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Marchers pass through London on the way to Aldermaston in 1958

 

The single event that most put CND on the public map was the Aldermaston March of April 1958. The Easter march to the Atomic Weapons Establishment at Aldermaston, Berkshire, the main location for the research, development and production of Britain’s nuclear warheads, was originally an initiative of the Direct Action Committee (DAC), which formed a committee to organise the march in December 1957. This committee included Hugh Jenkins, who was later to become chair of CND from 1979-81, Frank Allaun MP, Walter Wolfgang from the Labour Hydrogen Bomb Committee and Pat Arrowsmith, who became the march organiser. The leadership of the newly formed CND was lukewarm about the project initially, stating that it would ‘give its blessing to the [DAC] plans [for Aldermaston] and should publicise them, but should make clear at this stage of the Campaign they could not be very closely involved.’ In fact, CND members participated extensively in the event, and it was immediately, inextricably linked with the new-born CND in the public mind.

Rapidly, the Aldermaston March, which was repeated over a number of years and on and off over the decades, became synonymous with CND. Most recently, the Aldermaston March took place in 2004, raising public awareness of the likely research and development of a new generation of nuclear weapons at AWE Aldermaston.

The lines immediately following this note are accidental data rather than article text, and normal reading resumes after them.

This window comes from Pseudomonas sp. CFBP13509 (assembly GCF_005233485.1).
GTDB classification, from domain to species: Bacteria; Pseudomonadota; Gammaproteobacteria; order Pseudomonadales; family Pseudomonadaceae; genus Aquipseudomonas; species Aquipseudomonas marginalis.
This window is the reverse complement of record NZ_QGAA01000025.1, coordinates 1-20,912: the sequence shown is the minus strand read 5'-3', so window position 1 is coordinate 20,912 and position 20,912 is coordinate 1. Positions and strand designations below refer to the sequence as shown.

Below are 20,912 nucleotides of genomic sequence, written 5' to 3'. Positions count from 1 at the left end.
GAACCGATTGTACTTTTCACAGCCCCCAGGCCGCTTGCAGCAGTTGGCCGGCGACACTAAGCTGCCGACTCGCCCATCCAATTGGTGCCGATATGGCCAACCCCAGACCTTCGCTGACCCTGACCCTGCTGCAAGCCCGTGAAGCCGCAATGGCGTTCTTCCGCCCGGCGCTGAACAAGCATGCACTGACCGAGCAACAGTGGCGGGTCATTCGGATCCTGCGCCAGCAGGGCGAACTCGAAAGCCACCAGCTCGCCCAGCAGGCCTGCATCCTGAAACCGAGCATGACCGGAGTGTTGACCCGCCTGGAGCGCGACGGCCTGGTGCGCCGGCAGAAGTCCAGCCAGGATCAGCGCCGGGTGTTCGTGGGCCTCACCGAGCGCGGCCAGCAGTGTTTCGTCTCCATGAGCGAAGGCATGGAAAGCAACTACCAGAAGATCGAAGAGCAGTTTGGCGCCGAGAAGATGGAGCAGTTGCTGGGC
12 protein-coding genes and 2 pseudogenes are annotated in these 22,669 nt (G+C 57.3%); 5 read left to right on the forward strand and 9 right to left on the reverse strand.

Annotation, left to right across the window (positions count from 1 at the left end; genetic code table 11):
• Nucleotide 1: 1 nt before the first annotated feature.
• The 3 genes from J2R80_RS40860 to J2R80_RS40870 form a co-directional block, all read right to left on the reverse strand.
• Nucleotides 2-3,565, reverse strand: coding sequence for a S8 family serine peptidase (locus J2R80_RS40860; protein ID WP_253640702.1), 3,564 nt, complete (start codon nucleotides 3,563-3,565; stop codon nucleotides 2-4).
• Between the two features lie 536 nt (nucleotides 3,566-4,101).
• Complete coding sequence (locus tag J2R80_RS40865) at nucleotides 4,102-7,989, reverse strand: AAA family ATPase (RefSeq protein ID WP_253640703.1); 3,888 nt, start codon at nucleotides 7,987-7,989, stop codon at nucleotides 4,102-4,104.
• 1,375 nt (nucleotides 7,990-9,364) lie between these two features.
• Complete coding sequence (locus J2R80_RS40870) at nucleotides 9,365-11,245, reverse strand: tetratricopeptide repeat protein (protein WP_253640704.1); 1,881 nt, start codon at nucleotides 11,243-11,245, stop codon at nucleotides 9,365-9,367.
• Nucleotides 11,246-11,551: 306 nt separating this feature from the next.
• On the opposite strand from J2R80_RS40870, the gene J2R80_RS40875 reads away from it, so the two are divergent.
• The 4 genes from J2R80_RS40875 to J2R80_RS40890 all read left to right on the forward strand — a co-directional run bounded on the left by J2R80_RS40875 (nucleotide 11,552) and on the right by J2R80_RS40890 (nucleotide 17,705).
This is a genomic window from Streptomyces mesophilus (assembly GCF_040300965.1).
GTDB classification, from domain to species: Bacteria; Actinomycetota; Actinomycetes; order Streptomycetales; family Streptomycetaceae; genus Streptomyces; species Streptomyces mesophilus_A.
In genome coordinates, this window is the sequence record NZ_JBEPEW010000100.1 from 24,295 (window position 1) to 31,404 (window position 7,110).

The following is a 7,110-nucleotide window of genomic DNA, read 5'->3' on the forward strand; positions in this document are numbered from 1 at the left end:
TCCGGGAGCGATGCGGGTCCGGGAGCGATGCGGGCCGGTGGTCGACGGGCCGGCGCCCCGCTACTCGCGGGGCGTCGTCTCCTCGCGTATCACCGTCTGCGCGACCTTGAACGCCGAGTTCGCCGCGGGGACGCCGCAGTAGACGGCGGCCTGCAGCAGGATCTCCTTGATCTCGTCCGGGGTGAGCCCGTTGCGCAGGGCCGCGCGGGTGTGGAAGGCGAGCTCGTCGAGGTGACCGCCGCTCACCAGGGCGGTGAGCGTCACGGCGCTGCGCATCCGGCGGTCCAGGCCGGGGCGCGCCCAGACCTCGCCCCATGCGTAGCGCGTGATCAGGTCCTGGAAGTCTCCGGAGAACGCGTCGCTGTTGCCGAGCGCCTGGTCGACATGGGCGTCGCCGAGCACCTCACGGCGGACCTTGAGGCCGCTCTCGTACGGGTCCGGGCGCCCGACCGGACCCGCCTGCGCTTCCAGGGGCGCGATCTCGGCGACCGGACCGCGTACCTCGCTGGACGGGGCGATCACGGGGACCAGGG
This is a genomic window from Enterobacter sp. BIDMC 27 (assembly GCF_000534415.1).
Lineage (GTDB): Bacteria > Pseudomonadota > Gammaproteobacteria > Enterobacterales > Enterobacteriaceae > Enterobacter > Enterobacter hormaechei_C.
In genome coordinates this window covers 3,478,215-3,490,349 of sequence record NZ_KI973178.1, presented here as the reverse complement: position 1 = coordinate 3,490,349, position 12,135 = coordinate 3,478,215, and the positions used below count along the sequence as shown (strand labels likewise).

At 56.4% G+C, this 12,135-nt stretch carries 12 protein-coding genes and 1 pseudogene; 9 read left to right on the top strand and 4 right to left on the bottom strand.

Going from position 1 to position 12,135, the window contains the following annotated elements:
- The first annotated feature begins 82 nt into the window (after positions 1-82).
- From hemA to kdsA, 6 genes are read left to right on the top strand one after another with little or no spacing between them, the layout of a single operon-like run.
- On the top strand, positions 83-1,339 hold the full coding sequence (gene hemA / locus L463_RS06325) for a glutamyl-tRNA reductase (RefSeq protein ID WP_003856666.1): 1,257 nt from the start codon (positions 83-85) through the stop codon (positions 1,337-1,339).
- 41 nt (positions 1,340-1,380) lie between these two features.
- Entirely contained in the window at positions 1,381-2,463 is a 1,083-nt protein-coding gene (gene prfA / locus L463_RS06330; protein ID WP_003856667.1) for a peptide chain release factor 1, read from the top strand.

What is The People’s History of CND?

To celebrate six decades of vibrant and powerful activity, this online exhibition displays photos and memories provided by our members and supporters. They selected the photos that best symbolised a significant memory from the past 60 years. The exhibition shows photos from demonstrations, vigils and blockades; significant sites, like Greenham, Molesworth, as well as photos of artefacts, like favourite badges, banners, and knitting.

The People’s History of CND homepage